A few months ago I was chatting with Joost de Valk and he was talking about a new plugin toolkit that he was making. The basic idea was to make a flexible base that he could use to build on for all his plugins. It would handle all the tasks that are common to all his plugins (options page, dashboard widget, etc) and still be easily extended so each plugin could handle more specific tasks as well. Now his plugins (at least some of them) use his toolkit.
It was a great idea, and I finally got around to writing one for my own plugins. I built it as an abstract class (and a tiny CSS file) that I extend for each plugin. Here you’ll get to see a quick tour of what the framework does. Let me know in the comments if you’re interested in seeing a walkthrough of how it was built, and feel free to download Efficient Related Posts to see it in action.
The new Twitter Widget Pro support forum has turned up some great ideas and has helped catch some easily missed bugs. This latest release of Twitter Widget Pro includes a bugfix that removes a duplicate closing tag for the title link, which was caught by someone in the forums, as well as an enhancement that makes the date format a per-widget setting (also suggested int he forums).
There was a small formatting issue introduced in Twitter Widget Pro 2.1.0 where there were no spaces between the tweet and meta data or between the date of the tweet and where the tweet was from (such as “from TweetDeck”). When I added the shortcode functionality I had to remove a lot of the excess whitespace so that the formatting built in to WordPress didn’t mess up the formatting of the widget when it was embedded in a post or page. I just released version 2.1.2 that fixed the spacing without messing up the formatting for the shortcodes.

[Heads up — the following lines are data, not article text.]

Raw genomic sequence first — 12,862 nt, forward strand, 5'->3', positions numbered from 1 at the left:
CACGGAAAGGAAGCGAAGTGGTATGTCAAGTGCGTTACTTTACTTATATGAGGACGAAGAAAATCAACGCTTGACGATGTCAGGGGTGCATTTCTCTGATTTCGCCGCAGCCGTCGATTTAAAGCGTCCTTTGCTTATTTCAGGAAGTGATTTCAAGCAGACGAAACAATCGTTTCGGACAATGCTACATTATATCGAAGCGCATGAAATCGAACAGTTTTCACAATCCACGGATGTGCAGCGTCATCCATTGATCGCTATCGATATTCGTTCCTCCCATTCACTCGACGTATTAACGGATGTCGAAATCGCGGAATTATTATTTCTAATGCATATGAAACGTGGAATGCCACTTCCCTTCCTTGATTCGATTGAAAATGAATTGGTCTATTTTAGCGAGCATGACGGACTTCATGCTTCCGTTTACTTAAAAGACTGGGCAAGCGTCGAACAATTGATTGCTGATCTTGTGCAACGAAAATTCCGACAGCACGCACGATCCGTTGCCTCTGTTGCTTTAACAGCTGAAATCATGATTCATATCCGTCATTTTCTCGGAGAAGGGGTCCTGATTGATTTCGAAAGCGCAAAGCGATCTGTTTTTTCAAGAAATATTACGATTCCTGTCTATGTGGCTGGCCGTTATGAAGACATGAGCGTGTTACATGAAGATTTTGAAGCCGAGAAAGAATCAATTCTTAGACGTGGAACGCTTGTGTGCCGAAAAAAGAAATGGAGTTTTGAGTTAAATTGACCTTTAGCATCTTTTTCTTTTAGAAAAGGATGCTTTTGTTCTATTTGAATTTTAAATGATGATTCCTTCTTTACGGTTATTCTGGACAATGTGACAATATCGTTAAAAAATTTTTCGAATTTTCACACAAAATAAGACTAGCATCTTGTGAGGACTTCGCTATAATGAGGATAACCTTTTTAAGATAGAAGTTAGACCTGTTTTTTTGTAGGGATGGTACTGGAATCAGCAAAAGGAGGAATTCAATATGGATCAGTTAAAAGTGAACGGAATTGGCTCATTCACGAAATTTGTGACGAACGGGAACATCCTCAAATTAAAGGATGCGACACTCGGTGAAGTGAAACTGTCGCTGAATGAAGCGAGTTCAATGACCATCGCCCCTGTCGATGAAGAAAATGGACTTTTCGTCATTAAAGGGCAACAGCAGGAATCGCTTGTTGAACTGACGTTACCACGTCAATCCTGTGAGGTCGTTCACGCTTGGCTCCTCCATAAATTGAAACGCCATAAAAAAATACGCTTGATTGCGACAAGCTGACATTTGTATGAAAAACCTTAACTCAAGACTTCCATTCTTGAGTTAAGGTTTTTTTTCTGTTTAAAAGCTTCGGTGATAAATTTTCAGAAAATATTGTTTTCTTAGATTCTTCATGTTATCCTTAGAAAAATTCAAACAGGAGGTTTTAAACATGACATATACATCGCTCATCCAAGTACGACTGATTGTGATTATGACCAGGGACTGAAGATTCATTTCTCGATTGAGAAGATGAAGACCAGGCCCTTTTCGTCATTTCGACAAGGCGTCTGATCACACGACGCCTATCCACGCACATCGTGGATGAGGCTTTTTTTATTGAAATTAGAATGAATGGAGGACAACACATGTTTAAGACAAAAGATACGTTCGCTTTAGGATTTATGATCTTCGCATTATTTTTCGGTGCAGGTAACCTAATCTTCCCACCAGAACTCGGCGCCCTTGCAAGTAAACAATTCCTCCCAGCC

I also added in some links to the WordPress Twitter Widget Pro Support Forum to make it easier for you to ask questions or make suggestions or requests. For more information, go to the Twitter Widget Pro page.
Recently, a Twitter Widget Pro user (alx) asked on the support forum for a new feature. He wanted to be able to have all the links open in a new window, and that’s a great idea! I just released version 2.1.1 of Twitter Widget Pro with this exact feature. If you want to request a feature, or need support, go to the Twitter Widget Pro Forum. For more information, go to the Twitter Widget Pro page.
I just tagged a new version of Twitter Widget Pro which includes an oft-requested feature, a twitter-widget shortcode. You can now embed a twitter widget into any post or page by simply dropping in a shortcode like [twitter-widget username="xavisys"] to embed a widget like this:
As a huge proponent of the GPL, this is exciting. However, as Joost pointed out in On the GPL, Themes, Plugins & Free, there’s some disappointment as well. The exciting part is that a question that’s long been asked has been answered by a “pro” (albeit a biased “pro”), and the answer is just what many of us wanted to see. Now we can get some people to focus on commercially supported GPL themes rather than just themes with more restrictive licenses. They have even added a Commercially Supported GPL Themes page to wordpress.org! That’s awesome, and a great followup to Matt’s “State of the Word” talk at WordCamp San Francisco.
So what’s the problem? Well, Matt has said that the plugin developers have been the rock stars in the WordPress community, and it’s time for the theme designers to shine. I have no problem with the theme designers getting to shine, but as a plugin developer I wonder “Where is the Commercially Supported GPL Plugins page? I love to give to the community with GPL WordPress plugins, and will continue to do so, but I’ll also be offering premium support for many of these in the future. I’d like to see the same treatment for theme designers and plugin developers.
Having said all that, I’m really glad to see the GPL themes page and I think it’s a good step in the right direction.